Some experts claim that a useful study technique is studying in the same place. For example, when you sit down at the kitchen table, you expect to eat. When you sit down in an easy chair, you watch TV, etc. Developing the habit of studying in the same place could be useful for those who like to have a routine and/or get easily distracted, as it may help to find a place to improve your concentration. 


If the university library isn’t the place for you, then check out our blog for some great places to study in your area. 

Discover your learning style:

Amazing, after almost 14 years of education it’s at university that you discover what learning style best suits you. Well, it’s never too late. A key study technique is knowing which learning style helps you learn better. 

Below are three of the various learning styles used by students: 

  • Auditory learners prefer to learn by listening. Many students learn best by reading their notes aloud and discussing them with other people. So this may be a style that’s best suited to you.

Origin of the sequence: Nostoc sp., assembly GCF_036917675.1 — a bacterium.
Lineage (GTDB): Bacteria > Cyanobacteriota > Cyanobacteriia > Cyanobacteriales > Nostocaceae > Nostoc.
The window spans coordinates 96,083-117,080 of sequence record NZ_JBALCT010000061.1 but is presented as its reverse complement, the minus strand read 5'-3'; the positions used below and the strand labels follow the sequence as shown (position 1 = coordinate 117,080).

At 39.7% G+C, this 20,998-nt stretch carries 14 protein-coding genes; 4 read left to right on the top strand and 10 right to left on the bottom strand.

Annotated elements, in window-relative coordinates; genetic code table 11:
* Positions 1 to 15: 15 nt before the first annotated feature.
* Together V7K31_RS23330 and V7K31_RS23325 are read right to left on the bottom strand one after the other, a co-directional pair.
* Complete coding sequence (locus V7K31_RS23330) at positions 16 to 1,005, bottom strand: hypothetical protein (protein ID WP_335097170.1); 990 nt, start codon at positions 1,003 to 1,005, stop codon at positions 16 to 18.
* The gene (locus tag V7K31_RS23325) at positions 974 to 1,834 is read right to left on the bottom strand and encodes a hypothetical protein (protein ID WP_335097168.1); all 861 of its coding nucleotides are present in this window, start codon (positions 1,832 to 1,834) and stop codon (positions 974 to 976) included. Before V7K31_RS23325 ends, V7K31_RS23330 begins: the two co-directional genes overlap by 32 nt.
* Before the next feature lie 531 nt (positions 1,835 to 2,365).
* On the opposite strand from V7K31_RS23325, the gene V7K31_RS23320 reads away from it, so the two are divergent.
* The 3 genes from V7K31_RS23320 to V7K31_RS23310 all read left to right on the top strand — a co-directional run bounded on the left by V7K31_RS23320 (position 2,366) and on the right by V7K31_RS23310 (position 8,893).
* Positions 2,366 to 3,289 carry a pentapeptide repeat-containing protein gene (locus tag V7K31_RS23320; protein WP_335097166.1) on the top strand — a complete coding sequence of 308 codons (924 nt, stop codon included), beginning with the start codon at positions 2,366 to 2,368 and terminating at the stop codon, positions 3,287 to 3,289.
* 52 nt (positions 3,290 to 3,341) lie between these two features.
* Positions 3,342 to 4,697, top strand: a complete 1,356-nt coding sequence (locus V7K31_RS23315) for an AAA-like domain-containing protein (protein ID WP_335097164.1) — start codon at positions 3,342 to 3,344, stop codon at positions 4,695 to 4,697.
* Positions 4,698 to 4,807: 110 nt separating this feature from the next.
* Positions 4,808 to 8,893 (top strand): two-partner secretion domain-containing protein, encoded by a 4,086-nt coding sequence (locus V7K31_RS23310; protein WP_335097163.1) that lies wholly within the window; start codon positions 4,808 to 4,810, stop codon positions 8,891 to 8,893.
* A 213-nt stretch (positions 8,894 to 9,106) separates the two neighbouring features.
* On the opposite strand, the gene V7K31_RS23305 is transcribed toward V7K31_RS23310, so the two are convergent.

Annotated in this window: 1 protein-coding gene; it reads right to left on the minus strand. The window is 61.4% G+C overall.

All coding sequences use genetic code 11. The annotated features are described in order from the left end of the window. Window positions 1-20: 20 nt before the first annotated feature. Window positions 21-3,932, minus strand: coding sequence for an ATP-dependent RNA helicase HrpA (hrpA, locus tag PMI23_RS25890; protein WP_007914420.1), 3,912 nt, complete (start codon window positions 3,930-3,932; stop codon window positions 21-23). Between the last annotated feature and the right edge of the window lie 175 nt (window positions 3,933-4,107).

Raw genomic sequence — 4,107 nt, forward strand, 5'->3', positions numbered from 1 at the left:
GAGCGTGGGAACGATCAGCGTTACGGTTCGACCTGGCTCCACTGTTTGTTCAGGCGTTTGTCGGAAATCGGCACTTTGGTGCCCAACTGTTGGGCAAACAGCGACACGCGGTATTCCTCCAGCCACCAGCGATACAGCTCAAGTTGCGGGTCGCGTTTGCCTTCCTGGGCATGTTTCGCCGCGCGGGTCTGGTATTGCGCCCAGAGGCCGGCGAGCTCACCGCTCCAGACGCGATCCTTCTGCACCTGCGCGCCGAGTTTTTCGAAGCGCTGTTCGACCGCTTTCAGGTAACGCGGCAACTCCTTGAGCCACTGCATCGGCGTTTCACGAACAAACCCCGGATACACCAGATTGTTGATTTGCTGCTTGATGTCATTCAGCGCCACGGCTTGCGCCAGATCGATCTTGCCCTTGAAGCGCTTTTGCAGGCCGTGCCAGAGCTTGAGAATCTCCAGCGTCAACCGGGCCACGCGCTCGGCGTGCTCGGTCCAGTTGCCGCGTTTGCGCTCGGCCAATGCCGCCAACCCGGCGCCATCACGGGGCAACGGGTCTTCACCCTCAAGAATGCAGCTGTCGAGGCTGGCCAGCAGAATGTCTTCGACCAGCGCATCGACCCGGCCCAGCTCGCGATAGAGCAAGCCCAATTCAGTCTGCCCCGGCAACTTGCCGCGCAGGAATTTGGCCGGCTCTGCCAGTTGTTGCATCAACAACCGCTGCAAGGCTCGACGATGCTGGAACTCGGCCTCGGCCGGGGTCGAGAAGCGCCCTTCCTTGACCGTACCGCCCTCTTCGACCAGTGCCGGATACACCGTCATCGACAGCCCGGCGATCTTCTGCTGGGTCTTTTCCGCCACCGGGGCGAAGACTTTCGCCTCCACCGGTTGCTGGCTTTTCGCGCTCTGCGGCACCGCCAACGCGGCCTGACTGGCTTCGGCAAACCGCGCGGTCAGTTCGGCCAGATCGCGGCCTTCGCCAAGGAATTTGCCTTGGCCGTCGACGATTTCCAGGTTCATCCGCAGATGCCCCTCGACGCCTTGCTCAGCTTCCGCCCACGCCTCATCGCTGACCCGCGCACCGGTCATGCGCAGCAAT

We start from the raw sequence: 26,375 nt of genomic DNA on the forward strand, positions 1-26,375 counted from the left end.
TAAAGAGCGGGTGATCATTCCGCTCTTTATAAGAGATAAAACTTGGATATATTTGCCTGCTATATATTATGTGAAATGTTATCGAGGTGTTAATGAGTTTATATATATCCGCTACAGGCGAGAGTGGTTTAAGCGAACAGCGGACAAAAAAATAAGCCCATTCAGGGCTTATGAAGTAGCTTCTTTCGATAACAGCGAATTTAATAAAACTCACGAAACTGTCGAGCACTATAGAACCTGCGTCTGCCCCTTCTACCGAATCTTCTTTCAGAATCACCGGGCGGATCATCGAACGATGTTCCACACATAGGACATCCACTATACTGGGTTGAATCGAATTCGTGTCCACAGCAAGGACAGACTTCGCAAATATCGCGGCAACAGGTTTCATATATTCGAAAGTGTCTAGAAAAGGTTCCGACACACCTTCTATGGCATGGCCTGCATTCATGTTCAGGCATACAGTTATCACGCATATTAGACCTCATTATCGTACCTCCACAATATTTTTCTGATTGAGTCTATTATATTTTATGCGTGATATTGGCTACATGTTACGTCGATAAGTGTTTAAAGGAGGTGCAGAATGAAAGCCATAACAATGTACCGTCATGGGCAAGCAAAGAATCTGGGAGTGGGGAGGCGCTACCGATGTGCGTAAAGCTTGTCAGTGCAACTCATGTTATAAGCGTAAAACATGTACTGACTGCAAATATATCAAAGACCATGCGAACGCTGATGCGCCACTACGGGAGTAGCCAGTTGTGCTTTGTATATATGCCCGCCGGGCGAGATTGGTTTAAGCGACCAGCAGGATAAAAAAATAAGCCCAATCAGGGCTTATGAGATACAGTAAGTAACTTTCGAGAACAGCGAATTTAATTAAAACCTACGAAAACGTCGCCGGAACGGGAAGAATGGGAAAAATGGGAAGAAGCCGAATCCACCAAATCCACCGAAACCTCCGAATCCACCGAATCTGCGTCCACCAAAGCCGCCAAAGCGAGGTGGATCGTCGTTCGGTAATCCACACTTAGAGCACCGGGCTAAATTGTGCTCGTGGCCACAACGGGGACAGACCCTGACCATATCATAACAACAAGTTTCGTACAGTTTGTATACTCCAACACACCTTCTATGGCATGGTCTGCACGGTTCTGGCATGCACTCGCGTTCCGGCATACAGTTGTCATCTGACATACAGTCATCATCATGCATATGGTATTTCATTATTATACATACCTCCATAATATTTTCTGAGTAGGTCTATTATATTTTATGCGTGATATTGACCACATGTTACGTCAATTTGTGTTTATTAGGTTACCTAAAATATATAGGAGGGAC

• Visual learners prefer to learn by seeing. Yes! Seeing! But it’s not enough to just randomly stare at a page and hope you absorb all the information. Using colours in your notes and drawing images and diagrams helps represent key points. As a study technique, this helps many students as they might remember the key points and ideas as images.


  • Tactile/kinesthetic learners prefer to learn by doing. As a study technique, you revise key points by role-playing or building models.


Review and revise:

At least once a week you should go back over the things you’ve studied in class. Thinking things over can help you understand the concepts from your lectures. 


Take breaks:

A study technique that many overlook is the value of taking breaks. This is especially useful for when you’re feeling tired or frustrated. Working too long on a task can actually decrease your performance. 

When you take a break, make sure you get away from your desk or study space. A bit of physical exercise – even just a walk – can sometimes help you look at a problem in a different way


Ask for help:

If you’re stuck on something, or something just doesn’t seem to make sense, you can always ask for help. Talk to your lecturers or classmates about the things you don’t understand. What you might find is that it will help you understand concepts better and work as a memory improvement technique.